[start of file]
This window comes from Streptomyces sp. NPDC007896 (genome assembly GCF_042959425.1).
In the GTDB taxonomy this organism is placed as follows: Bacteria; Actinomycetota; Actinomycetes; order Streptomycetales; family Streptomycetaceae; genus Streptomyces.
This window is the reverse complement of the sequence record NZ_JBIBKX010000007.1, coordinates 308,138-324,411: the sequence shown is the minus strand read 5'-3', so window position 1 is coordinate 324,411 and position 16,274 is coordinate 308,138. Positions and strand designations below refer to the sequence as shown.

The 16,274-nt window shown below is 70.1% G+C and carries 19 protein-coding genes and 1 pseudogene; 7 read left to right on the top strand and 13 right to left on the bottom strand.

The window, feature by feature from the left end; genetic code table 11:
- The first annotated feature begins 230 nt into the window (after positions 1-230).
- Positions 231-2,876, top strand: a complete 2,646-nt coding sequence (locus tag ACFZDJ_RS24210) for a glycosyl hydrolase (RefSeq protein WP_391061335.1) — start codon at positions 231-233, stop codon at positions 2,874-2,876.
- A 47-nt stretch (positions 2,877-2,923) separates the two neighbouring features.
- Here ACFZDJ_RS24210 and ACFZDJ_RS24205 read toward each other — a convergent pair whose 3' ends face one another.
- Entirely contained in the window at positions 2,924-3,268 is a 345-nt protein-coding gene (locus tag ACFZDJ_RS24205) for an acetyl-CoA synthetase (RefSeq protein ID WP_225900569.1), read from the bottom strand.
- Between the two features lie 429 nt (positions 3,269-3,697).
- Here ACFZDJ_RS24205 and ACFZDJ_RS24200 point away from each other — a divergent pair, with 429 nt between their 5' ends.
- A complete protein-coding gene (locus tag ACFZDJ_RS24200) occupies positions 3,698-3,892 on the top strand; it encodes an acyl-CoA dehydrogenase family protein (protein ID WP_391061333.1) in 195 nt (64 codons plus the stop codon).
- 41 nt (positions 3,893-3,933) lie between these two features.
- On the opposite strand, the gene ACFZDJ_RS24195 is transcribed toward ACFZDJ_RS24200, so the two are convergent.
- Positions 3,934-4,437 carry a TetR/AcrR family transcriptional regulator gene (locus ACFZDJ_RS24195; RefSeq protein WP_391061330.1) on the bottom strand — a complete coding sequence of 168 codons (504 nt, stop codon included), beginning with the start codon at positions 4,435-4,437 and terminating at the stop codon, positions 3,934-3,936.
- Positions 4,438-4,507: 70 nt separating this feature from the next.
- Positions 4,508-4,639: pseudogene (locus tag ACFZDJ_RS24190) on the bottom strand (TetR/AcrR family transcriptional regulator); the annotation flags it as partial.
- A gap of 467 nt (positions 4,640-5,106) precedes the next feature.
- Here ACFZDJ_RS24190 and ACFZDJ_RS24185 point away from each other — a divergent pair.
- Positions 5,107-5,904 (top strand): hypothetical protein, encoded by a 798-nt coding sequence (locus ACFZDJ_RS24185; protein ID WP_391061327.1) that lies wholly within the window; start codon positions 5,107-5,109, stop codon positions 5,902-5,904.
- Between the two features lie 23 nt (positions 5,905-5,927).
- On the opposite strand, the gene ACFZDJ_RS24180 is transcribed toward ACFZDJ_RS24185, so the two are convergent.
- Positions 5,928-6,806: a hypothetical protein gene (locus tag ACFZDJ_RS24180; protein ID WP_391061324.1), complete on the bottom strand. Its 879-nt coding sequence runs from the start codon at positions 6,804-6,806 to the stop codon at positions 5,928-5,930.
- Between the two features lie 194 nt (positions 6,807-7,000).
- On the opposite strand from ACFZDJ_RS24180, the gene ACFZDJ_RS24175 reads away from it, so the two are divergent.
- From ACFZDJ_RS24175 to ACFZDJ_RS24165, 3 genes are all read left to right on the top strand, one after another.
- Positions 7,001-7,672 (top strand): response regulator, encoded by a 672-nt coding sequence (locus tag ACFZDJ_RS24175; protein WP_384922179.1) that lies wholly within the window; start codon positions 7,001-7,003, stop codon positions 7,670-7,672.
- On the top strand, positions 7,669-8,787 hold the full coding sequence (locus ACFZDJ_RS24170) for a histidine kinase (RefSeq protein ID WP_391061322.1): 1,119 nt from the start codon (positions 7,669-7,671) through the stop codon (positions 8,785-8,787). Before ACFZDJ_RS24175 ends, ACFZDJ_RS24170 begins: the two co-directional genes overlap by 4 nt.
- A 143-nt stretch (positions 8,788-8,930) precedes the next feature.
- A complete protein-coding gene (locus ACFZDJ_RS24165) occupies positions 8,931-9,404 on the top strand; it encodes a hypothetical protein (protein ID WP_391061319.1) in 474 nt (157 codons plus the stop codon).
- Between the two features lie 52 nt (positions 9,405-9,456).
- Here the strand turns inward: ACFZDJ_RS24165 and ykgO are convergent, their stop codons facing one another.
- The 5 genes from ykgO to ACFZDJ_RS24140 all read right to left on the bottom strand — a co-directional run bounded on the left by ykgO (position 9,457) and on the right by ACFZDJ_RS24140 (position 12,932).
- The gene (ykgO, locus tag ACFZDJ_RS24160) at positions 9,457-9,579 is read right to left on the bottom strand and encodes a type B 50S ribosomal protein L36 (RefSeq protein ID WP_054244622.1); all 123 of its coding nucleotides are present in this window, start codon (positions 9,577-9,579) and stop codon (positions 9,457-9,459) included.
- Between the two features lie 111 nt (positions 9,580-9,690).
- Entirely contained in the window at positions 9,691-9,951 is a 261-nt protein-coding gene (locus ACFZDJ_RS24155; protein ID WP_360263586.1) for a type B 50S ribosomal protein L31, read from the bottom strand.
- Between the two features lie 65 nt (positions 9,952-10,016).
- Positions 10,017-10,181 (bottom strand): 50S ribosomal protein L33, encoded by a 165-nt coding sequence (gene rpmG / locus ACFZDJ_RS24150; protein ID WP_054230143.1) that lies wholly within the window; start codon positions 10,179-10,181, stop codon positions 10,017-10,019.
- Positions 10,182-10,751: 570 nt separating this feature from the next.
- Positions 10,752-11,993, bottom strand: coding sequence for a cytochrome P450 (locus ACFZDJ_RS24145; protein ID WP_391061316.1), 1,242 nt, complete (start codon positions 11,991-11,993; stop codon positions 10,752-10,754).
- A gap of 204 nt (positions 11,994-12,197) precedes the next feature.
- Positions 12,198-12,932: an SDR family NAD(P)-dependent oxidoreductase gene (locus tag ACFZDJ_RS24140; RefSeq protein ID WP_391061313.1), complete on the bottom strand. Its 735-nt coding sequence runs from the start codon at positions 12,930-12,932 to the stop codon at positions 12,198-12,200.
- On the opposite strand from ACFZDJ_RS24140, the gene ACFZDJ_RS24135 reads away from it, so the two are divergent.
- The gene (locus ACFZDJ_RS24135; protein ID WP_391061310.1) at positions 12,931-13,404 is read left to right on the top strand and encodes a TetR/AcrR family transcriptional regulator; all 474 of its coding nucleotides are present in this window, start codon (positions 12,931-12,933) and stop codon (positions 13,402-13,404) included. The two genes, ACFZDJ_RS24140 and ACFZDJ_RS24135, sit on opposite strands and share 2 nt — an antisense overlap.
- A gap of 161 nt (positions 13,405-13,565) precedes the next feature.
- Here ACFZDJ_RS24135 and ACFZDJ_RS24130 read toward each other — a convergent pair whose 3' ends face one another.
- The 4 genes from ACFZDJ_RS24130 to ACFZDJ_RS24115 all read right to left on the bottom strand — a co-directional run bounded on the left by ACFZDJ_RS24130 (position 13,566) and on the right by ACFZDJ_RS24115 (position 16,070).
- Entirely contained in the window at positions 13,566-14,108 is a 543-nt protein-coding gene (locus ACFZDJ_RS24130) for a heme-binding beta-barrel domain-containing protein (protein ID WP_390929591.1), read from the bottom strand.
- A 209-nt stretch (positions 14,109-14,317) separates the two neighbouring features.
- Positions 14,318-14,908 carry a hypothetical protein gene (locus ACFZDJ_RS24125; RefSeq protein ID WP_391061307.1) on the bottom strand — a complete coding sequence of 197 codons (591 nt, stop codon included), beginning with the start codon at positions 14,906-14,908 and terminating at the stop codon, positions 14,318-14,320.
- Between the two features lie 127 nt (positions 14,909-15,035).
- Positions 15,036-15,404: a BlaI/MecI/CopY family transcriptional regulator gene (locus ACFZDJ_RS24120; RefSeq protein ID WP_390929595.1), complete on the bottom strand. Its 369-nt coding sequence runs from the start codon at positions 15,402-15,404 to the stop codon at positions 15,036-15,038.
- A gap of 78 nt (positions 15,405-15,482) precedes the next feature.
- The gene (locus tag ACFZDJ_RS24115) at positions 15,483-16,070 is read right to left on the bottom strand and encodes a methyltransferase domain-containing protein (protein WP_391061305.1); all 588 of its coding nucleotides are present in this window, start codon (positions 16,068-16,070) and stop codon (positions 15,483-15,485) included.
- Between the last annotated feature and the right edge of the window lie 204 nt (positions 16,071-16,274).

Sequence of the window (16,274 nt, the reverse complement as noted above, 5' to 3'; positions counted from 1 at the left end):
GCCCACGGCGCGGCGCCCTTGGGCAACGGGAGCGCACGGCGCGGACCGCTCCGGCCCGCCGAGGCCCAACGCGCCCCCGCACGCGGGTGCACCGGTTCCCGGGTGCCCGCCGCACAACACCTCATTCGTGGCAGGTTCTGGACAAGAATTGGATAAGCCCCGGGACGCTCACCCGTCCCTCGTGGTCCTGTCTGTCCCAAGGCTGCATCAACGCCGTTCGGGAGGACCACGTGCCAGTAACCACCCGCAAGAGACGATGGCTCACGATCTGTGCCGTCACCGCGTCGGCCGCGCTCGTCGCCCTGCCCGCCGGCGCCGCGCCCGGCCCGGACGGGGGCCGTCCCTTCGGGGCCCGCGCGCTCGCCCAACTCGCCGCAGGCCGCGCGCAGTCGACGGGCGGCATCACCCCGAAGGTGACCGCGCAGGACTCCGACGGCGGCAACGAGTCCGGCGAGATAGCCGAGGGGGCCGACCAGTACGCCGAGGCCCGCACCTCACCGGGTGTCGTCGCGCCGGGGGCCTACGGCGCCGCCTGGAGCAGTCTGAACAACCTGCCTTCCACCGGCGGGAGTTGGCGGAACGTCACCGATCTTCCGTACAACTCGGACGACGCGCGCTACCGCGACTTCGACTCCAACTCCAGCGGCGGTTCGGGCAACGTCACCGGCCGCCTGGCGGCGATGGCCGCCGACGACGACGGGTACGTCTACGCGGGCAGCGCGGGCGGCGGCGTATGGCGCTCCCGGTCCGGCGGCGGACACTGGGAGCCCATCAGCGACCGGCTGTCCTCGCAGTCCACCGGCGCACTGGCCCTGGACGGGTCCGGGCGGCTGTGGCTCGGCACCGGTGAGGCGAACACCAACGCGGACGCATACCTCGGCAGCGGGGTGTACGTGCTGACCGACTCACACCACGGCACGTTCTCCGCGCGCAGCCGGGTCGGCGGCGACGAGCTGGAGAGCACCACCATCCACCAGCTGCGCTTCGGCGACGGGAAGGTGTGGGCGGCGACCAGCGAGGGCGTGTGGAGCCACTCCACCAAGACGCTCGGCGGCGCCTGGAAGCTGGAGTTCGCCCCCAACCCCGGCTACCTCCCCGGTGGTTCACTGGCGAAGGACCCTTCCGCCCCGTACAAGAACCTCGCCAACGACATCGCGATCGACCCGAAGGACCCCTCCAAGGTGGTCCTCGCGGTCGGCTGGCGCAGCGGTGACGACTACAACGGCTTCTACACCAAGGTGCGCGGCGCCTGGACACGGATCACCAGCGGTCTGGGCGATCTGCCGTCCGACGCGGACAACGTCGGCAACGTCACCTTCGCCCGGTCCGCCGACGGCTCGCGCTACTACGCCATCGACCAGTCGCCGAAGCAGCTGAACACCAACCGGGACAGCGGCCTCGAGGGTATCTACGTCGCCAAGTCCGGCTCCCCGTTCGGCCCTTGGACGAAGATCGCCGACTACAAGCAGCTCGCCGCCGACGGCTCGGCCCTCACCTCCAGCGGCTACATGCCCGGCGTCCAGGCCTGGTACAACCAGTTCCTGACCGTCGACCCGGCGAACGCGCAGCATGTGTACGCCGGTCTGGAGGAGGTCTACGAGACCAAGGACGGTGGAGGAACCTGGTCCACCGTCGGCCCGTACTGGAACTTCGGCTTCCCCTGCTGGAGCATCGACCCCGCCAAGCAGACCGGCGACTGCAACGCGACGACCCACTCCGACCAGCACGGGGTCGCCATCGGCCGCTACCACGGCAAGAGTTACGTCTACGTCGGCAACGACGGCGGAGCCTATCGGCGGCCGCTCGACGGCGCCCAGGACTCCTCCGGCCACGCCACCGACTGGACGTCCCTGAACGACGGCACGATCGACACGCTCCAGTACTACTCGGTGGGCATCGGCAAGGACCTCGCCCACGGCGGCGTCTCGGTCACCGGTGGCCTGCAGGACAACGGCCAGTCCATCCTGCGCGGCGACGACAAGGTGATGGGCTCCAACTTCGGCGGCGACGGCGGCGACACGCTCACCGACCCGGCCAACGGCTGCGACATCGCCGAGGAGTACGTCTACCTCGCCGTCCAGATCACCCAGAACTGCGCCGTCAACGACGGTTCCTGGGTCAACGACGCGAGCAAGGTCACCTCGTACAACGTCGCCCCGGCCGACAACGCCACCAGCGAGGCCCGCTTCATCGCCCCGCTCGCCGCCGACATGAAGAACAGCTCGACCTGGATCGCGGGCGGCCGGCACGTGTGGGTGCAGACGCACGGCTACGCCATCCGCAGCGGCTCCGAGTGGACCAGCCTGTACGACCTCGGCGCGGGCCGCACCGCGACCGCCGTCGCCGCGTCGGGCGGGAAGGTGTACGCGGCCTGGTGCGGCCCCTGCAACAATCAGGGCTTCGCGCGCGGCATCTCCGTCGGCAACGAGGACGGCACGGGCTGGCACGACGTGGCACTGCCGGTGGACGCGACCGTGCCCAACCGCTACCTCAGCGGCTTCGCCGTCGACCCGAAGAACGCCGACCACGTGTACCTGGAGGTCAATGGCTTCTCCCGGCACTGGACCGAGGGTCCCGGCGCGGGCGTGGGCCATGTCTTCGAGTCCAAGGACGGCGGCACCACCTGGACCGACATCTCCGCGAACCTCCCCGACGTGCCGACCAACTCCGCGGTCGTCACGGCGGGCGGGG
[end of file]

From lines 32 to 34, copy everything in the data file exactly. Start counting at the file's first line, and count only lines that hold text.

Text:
- Between the two features lie 52 nt (positions 9,405-9,456).
- Here the strand turns inward: ACFZDJ_RS24165 and ykgO are convergent, their stop codons facing one another.
- The 5 genes from ykgO to ACFZDJ_RS24140 all read right to left on the bottom strand — a co-directional run bounded on the left by ykgO (position 9,457) and on the right by ACFZDJ_RS24140 (position 12,932).